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After PIPA and SOPA, it’s back to ACTA

2012 January 26
by breyan

On January 18, websites across the world blacked out to draw awareness to the Protect IP Act (PIPA) and the Stop Online Piracy Act (SOPA). Among the blacked out sites, Wikipedia certainly attracted most attention as did Google’s link exhorting users to contact their representatives. The protest proved successful in generating worldwide awareness and convincing politicians to withdraw the controversial bills (although the issue is likely to reappear in another bill).

Interestingly, the protest wave carries on since. The target has shifted from the US to the EU as 22 member states signed the controversial Anti-Counterfeiting Trade Agreement (ACTA) today. The pressure is now on individual member states and, as usually in EU politics, on the European Parliament that can accept or reject the treaty. ACTA has been an issue of dispute since its secret negotiations were leaked to the public in 2008 via Wikileaks.  It is thus not surprising that activists try to leverage the anti-SOPA and PIPA fervor that still resonates with many internet users. It has been difficult to raise broad awareness on the issue in the past. Will activists succeed this time?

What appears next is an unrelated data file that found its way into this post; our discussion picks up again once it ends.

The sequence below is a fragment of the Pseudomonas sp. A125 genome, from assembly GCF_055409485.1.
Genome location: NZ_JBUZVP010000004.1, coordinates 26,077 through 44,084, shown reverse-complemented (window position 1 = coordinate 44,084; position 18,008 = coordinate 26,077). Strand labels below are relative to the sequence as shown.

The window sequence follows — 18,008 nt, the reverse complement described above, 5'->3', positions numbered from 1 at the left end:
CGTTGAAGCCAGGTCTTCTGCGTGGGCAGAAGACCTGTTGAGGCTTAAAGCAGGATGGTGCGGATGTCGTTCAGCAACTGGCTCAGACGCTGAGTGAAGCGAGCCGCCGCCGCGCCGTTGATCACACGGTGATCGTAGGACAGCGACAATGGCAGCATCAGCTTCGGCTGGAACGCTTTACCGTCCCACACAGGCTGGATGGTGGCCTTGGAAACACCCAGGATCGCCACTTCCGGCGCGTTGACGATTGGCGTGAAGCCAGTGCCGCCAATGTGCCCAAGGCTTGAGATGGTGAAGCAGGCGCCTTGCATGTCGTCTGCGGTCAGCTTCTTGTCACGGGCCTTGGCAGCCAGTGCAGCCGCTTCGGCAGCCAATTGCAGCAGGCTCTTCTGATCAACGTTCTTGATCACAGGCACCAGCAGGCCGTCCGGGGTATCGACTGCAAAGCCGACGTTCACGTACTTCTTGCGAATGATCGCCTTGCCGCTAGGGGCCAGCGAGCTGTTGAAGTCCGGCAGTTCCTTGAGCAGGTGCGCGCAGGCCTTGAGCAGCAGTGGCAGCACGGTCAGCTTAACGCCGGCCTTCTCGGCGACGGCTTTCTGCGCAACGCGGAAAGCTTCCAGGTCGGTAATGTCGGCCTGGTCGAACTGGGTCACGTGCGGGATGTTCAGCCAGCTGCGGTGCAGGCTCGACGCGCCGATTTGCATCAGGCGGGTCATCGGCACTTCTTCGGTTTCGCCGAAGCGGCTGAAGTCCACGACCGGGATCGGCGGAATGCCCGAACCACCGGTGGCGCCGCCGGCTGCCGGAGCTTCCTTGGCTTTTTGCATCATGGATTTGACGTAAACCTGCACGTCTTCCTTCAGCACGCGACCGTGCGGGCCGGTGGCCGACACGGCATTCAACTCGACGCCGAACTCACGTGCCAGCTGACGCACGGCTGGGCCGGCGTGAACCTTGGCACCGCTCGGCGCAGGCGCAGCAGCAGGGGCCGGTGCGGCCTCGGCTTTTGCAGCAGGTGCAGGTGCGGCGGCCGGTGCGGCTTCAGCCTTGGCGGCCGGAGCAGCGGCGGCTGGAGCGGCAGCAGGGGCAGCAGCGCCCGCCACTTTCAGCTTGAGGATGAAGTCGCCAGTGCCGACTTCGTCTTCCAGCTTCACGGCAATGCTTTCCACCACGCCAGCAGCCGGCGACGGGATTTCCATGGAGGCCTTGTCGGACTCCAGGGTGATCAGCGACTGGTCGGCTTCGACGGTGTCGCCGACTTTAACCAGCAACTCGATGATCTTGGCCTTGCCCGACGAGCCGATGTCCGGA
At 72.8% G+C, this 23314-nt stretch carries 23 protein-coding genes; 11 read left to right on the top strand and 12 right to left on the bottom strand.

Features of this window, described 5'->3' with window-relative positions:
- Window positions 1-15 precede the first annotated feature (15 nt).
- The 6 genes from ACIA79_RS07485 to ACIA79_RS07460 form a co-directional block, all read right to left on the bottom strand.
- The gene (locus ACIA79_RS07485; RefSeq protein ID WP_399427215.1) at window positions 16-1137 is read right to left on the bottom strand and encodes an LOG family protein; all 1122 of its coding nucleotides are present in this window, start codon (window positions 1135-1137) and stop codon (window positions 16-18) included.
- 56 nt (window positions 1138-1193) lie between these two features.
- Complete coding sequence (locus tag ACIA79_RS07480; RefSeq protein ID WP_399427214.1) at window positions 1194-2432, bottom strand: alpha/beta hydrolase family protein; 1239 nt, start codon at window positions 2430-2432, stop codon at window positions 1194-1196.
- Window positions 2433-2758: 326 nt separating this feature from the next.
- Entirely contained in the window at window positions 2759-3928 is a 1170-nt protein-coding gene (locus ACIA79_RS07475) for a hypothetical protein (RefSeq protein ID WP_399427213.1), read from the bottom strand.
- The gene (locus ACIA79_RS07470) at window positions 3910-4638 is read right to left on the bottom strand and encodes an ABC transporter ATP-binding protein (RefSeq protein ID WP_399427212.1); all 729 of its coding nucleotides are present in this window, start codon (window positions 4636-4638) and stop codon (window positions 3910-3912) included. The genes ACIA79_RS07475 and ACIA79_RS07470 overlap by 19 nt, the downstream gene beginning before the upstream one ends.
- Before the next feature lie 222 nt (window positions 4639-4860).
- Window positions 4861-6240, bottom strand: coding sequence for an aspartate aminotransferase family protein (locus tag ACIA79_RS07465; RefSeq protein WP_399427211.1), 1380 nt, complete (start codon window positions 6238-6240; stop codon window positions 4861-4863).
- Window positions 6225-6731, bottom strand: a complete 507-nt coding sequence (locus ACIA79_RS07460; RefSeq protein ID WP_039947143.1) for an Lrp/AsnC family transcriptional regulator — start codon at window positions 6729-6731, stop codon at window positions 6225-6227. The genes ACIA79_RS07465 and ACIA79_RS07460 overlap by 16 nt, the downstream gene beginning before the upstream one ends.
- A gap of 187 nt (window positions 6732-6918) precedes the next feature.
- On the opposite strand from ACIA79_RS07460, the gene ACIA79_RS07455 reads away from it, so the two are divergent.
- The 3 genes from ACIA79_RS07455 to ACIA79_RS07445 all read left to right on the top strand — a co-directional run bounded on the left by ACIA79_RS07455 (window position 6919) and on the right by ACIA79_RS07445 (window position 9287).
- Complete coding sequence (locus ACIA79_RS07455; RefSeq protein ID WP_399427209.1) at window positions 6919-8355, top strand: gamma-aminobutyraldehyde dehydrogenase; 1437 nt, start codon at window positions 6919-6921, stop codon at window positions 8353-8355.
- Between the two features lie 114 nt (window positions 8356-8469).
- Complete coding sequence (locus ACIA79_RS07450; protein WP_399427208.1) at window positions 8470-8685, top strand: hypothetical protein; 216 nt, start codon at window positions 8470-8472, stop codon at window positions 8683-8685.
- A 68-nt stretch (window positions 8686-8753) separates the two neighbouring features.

For Yochai Benkler, the SOPA/PIPA protest marks the success of a “new model of politics” – what he refers to as networked publics – that has won over the power of resource-rich buisnesses such as the US entertainment industry. The ACTA protest provides further insight into how global these movement has become (an argument discussed in my dissertation). Will the ACTA campaign be as successful as the SOPA/PIPA one? There is evidence that things are moving on ACTA: Demonstrations took place in Poland. The European Parliament’s website itself has been attacked by Anonymous this morning. The attack was vehemently opposed by La Quadrature du Net and Telecomix campaigners, who know that the EP is their only chance for influencing European politics. (An anonymous tweeter later on complained about DDOS attacks on the LQdN’s website!).

But why do some campaigns attract global attention and are more successful than others?